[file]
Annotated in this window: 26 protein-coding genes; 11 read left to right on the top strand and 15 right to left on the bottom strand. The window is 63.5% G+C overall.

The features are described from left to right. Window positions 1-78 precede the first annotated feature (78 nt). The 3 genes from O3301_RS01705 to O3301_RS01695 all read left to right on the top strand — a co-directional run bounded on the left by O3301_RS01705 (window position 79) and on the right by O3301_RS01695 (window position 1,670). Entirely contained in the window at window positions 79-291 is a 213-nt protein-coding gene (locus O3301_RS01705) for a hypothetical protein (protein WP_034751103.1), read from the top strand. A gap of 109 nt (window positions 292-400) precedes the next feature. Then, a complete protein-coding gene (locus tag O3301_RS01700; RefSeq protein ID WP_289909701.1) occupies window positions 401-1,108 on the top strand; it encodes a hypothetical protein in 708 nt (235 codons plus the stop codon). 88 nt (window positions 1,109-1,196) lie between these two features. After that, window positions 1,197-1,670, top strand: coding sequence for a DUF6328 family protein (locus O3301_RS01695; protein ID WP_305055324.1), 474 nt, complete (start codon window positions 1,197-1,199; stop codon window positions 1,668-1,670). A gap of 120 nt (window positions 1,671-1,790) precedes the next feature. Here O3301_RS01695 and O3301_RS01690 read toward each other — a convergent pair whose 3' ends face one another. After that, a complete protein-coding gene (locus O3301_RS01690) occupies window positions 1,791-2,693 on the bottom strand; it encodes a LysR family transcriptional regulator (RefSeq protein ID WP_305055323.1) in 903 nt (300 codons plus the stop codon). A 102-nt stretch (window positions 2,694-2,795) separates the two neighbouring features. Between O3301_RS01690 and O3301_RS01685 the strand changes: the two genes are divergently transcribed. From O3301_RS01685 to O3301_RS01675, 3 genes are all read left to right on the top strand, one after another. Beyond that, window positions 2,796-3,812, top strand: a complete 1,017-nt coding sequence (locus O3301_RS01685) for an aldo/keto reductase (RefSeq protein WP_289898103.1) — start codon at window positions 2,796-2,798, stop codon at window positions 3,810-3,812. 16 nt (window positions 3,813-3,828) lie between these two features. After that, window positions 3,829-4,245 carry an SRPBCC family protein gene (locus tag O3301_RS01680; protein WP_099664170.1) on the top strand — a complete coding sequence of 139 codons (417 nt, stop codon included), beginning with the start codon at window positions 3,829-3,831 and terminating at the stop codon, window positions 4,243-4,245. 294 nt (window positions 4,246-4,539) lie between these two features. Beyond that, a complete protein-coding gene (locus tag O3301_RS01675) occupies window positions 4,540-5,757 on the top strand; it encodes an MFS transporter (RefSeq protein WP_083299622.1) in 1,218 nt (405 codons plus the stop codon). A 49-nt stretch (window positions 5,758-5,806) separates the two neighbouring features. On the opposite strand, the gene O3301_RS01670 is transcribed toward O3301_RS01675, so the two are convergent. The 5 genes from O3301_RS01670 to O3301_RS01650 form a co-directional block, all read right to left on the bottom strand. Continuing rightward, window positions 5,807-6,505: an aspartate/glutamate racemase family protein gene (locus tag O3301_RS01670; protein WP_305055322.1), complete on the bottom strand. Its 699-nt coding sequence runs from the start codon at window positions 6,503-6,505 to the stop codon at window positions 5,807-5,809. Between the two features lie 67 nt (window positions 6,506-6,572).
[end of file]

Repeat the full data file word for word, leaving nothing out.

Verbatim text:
Annotated in this window: 26 protein-coding genes; 11 read left to right on the top strand and 15 right to left on the bottom strand. The window is 63.5% G+C overall.

The features are described from left to right. Window positions 1-78 precede the first annotated feature (78 nt). The 3 genes from O3301_RS01705 to O3301_RS01695 all read left to right on the top strand — a co-directional run bounded on the left by O3301_RS01705 (window position 79) and on the right by O3301_RS01695 (window position 1,670). Entirely contained in the window at window positions 79-291 is a 213-nt protein-coding gene (locus O3301_RS01705) for a hypothetical protein (protein WP_034751103.1), read from the top strand. A gap of 109 nt (window positions 292-400) precedes the next feature. Then, a complete protein-coding gene (locus tag O3301_RS01700; RefSeq protein ID WP_289909701.1) occupies window positions 401-1,108 on the top strand; it encodes a hypothetical protein in 708 nt (235 codons plus the stop codon). 88 nt (window positions 1,109-1,196) lie between these two features. After that, window positions 1,197-1,670, top strand: coding sequence for a DUF6328 family protein (locus O3301_RS01695; protein ID WP_305055324.1), 474 nt, complete (start codon window positions 1,197-1,199; stop codon window positions 1,668-1,670). A gap of 120 nt (window positions 1,671-1,790) precedes the next feature. Here O3301_RS01695 and O3301_RS01690 read toward each other — a convergent pair whose 3' ends face one another. After that, a complete protein-coding gene (locus O3301_RS01690) occupies window positions 1,791-2,693 on the bottom strand; it encodes a LysR family transcriptional regulator (RefSeq protein ID WP_305055323.1) in 903 nt (300 codons plus the stop codon). A 102-nt stretch (window positions 2,694-2,795) separates the two neighbouring features. Between O3301_RS01690 and O3301_RS01685 the strand changes: the two genes are divergently transcribed. From O3301_RS01685 to O3301_RS01675, 3 genes are all read left to right on the top strand, one after another. Beyond that, window positions 2,796-3,812, top strand: a complete 1,017-nt coding sequence (locus O3301_RS01685) for an aldo/keto reductase (RefSeq protein WP_289898103.1) — start codon at window positions 2,796-2,798, stop codon at window positions 3,810-3,812. 16 nt (window positions 3,813-3,828) lie between these two features. After that, window positions 3,829-4,245 carry an SRPBCC family protein gene (locus tag O3301_RS01680; protein WP_099664170.1) on the top strand — a complete coding sequence of 139 codons (417 nt, stop codon included), beginning with the start codon at window positions 3,829-3,831 and terminating at the stop codon, window positions 4,243-4,245. 294 nt (window positions 4,246-4,539) lie between these two features. Beyond that, a complete protein-coding gene (locus tag O3301_RS01675) occupies window positions 4,540-5,757 on the top strand; it encodes an MFS transporter (RefSeq protein WP_083299622.1) in 1,218 nt (405 codons plus the stop codon). A 49-nt stretch (window positions 5,758-5,806) separates the two neighbouring features. On the opposite strand, the gene O3301_RS01670 is transcribed toward O3301_RS01675, so the two are convergent. The 5 genes from O3301_RS01670 to O3301_RS01650 form a co-directional block, all read right to left on the bottom strand. Continuing rightward, window positions 5,807-6,505: an aspartate/glutamate racemase family protein gene (locus tag O3301_RS01670; protein WP_305055322.1), complete on the bottom strand. Its 699-nt coding sequence runs from the start codon at window positions 6,503-6,505 to the stop codon at window positions 5,807-5,809. Between the two features lie 67 nt (window positions 6,506-6,572).